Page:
In an interview with Le Monde, Rogoff explained that sovereign default is a routine event and far different from the collapse of Lehman Brothers.
The real question is: Can a country survive with a bankruptcy? For Greece and Portugal, the best solution is probably to remove a large portion of their debt in order to regain growth. It would not be the end of the world.
Europe is going a little fast comparing this event to the bankruptcy of Lehman Brothers . Bankruptcy of state is actually quite trivial and we know how to handle the problem of restructuring. Even if membership in the euro zone ends up changing...
This of course doesn't mean he supports the same for the US...
Raising the debt ceiling is necessary, provided it is accompanied with rules for budgetary discipline. Otherwise, the problem will repeat itself year after year. And one day, the U.S. could well end up by making default. This crisis is first constitution. If we remove the ceiling on debt, I do not think it will be Armageddon.
Microsoft just reported record fourth quarter and fiscal year 2011 earnings today with yearly revenues at $69,94 billion, representing an increase of 12% from 2010. Operating income for the year was at $27.16 billion and net income was at $23.15 billion, 13% and 23% increases. Earnings per share for the year were at $2.69. The company's fourth quarter revenues were at $17.37 billion, an 8% increase year over year. Operating income was at $6.17 billion and net income was at $5.87 billion, a 4% and 30% increase respectively. Earnings per share were 69 cents.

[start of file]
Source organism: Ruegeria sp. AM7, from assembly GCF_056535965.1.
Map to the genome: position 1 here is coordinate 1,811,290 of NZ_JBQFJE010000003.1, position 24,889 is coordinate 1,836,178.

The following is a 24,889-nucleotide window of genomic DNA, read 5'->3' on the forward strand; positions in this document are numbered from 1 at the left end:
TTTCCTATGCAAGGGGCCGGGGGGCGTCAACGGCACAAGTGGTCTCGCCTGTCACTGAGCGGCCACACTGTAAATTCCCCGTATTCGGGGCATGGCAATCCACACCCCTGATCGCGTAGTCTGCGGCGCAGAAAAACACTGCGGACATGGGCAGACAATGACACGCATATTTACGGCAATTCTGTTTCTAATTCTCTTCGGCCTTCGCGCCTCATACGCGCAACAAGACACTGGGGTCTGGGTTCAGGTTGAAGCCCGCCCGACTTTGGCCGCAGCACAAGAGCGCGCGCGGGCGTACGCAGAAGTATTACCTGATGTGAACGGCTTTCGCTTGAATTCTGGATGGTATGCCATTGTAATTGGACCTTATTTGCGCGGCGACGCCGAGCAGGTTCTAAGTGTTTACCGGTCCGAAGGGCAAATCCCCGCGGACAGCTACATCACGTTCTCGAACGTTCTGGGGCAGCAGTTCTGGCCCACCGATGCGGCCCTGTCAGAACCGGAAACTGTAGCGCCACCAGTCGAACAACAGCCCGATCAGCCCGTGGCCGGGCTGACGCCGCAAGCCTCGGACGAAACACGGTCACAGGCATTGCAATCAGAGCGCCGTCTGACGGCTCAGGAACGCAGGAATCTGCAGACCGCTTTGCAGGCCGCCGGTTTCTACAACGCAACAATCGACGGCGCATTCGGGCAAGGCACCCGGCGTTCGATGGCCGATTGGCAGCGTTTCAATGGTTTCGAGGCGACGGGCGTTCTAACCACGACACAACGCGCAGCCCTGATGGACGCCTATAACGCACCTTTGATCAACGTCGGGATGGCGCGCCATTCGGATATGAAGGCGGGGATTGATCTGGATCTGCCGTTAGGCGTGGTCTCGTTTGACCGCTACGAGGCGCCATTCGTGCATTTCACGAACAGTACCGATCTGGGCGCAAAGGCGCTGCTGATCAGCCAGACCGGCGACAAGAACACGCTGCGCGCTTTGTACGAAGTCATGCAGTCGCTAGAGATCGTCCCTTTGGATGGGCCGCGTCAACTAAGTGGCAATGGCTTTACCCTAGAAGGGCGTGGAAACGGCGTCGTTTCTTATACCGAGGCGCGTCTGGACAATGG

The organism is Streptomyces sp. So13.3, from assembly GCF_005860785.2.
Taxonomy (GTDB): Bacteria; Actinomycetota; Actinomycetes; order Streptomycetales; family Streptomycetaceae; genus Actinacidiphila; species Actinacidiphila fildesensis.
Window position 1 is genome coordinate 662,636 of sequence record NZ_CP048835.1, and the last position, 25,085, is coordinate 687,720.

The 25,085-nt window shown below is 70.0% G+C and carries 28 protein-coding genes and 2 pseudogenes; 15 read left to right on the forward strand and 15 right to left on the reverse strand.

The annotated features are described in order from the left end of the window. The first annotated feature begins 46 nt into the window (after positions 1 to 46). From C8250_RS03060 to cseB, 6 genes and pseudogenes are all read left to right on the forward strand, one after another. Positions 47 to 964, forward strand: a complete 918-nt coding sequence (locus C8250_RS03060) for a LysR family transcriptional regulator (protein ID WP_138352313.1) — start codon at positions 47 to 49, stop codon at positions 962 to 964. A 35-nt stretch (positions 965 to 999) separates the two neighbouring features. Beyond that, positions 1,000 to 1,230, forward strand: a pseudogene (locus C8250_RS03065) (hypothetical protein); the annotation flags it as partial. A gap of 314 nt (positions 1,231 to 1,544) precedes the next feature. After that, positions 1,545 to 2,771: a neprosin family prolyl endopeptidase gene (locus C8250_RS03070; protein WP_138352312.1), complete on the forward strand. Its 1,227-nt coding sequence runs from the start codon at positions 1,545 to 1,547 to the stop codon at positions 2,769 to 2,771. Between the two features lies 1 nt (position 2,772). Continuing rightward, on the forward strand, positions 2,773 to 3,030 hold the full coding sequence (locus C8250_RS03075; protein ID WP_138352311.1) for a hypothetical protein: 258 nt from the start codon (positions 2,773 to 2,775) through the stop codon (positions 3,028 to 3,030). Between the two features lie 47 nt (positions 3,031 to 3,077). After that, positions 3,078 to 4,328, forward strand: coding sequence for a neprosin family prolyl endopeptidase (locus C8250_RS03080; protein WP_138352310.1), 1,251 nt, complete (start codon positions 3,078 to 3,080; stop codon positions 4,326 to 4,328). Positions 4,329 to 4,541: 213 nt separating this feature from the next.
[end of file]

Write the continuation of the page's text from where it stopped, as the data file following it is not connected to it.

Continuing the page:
Officials from Standard and Poors will brief House Republican freshmen on the consequences of default if the debt limit isn't raised.
Rep. Nan Hayworth (R-NY) is hosting the meeting at 3 p.m. Thursday, according to her office.
The first-term congresswoman is among the House's most conservative members, and like many fellow freshmen, was backed by the "tea party" in 2010.
Many GOP freshmen are members of the so-called "default caucus" of members unwilling to raise the debt limit under any circumstances.
The White House confirmed earlier this week that administration officials have been in contact with the major credit rating agencies to assure them that the government will not default, and that lawmakers will take up significant deficit reduction measure.
"We've been trying to make them understand that Washington and the President is committed to bringing down the deficit and controlling spending," White House Communications Director Dan Pfeiffer said, responding to a question from Business Insider.
Spokespeople for the three major credit rating agencies refused to comment on substance of conversations with administration officials on plans to avert downgrade, citing longstanding policies of not discussing conversations with issuers.
A spokesperson for the Treasury Department, which has handled most of the communication with the agencies, did not return repeated requests for comment.
How strong is your desire to get out of debt? What are you willing to give up, sell, or live without in order to meet that dream head on? Would you be inclined to sell your beloved car in order to bring your balance sheet back into the black? In many cases, selling your car [...]